DETROIT — With a month still to go, 2015 almost certainly will be the U.S. auto industry’s best sales year ever as consumer confidence, easy credit, tumbling gas prices and the need to replace old vehicles have created the equivalent of a surfer’s perfect wave.

Analysts are forecasting that sales for all of 2015 will exceed 17 million and possibly break the previous record of 17.4 million set in 2000.

For the third consecutive month, the adjusted annual selling rate exceeded 18 million, coming in at 18.2 million in November.

Fiat Chrysler Automobiles’ sales rose 3 percent, Ford’s edged up 0.4 percent and General Motors reported a 1.5 percent increase despite two fewer selling days.

Barring an unforeseen economic calamity this month, 2015 industry sales almost certainly will exceed the current record, and there’s a kicker: Next year could be even better.

The only bad news fell mostly on Volkswagen, which saw sales of its mainstream VW brand plummet nearly 25 percent. November was the first full month in which the impact of the German automaker’s cheating on diesel emission tests was reflected in showrooms.

“The fundamentals are just really strong right now,” said Stacy Doyle, senior auto analyst with TrueCar, which provides pricing information to car buyers.

The increasing likelihood of a quarter-point interest-rate hike this month by the Federal Reserve is not dampening consumers’ spirits. The prospect of a rate increase may have helped boost November sales.

“Many consumers may also be sensing the inevitable hike in interest rates and looking to make a purchase before financing costs rise,” said Karl Brauer, analyst with Kelley Blue Book.

Nissan reported a 3.8 percent sales increase last month, led by its Rogue compact crossover (up 49.8 percent) and larger Murano crossover (up 45.2 percent). Toyota’s sales rose 3.4 percent, helped by its strongest Black Friday weekend in eight years.

Honda sales dropped 5.2 percent, as sales of its Acura luxury brand tumbled 17.6 percent.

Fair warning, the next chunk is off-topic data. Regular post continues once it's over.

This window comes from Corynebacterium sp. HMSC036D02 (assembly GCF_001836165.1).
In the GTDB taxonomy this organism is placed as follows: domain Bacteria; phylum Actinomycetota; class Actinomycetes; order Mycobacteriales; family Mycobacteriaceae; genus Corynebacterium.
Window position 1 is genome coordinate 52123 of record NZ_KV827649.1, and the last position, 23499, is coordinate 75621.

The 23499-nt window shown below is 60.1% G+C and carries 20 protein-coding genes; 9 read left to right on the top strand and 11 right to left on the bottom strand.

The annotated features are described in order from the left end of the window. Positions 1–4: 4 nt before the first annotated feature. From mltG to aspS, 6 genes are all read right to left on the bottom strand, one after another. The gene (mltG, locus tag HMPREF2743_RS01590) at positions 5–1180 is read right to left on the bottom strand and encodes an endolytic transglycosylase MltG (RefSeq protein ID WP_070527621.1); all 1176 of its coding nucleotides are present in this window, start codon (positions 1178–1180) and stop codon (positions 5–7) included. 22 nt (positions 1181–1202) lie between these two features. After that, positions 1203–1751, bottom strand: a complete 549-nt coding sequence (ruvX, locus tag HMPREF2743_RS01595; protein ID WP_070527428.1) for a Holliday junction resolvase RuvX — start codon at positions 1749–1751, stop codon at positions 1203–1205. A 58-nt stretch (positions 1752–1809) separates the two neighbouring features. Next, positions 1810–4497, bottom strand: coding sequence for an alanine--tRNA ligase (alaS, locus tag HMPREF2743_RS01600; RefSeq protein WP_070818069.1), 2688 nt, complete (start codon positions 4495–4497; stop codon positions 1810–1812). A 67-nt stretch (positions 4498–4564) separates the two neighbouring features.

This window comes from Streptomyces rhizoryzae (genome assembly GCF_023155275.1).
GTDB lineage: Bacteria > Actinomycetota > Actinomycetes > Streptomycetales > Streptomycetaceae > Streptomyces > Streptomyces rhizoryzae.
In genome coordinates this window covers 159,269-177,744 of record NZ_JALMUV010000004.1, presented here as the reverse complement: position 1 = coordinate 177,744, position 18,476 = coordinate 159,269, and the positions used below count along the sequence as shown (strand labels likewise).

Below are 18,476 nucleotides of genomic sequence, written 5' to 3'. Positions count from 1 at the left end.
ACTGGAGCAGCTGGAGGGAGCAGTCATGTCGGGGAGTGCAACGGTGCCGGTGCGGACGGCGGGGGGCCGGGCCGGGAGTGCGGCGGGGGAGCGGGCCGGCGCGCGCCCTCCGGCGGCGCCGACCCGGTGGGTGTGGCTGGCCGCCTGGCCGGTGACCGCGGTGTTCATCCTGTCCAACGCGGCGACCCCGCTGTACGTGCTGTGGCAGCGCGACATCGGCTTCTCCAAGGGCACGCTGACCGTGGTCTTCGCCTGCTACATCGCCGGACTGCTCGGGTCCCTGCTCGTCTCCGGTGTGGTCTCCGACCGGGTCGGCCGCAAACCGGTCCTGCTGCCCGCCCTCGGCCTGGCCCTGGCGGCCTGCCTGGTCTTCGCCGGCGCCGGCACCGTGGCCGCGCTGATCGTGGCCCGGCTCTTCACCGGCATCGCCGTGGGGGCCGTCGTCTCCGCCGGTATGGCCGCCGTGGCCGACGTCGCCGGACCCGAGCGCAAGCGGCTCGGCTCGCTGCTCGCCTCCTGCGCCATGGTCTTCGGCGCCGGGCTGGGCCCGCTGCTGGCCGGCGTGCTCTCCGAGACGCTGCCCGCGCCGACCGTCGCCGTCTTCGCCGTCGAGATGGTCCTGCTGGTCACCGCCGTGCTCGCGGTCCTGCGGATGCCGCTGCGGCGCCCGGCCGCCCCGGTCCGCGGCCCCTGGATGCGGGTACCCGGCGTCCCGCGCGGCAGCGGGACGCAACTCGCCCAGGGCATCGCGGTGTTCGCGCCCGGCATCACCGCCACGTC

At Fiat Chrysler Automobiles, Jeep sales surged 20 percent from November 2014 as the Grand Cherokee, Compass and Patriot all posted increases of more than 10 percent. Sales of Chrysler and Dodge fell 12 percent and 8 percent, respectively. Ram sales edged up 1 percent while Fiat sales fell 3 percent.

It was the 68th consecutive month that the Detroit-area automaker reported a sales increase from the year-earlier month.

Ford sales were up slightly, as a 10.4 percent jump in sales of the F-Series pickup offset declining sales of Ford’s passenger cars and SUVs.

“We saw strong customer demand for our cars and SUVs with the latest technology and sold a very rich mix in November,” said Mark LaNeve, Ford’s U.S. vice president of marketing, sales and service. “F-Series and commercial vans also were very strong, with an 18 percent gain for the month and our best November sales performance for Ford trucks in eight years.”

Sales of the Transit and Transit Connect vans nearly doubled from a year earlier in November.

At GM, increases of 4.8 percent at Chevrolet and 1.8 percent at Cadillac more than offset falling sales at Buick (down 16.6 percent) and GMC (down 1.90 percent).

“The phenomenal growth of crossovers in a record-setting market is the biggest sales story of 2015,” said Kurt McNeil, GM’s U.S. vice president of sales.

TrueCar, which provides consumer information about car and truck pricing, reported that the average new vehicle sold for $32,966 in November, up slightly from a year earlier.

Ford officials said the average transaction price of F-Series pickup trucks was $42,800 in November, up $2,700 from a year earlier.

Erich Merkle, Ford U.S. sales analyst, said the average pickup truck on U.S. roads is 11.8 years old. So demand driven by the need to replace aging trucks won’t weaken in the near future.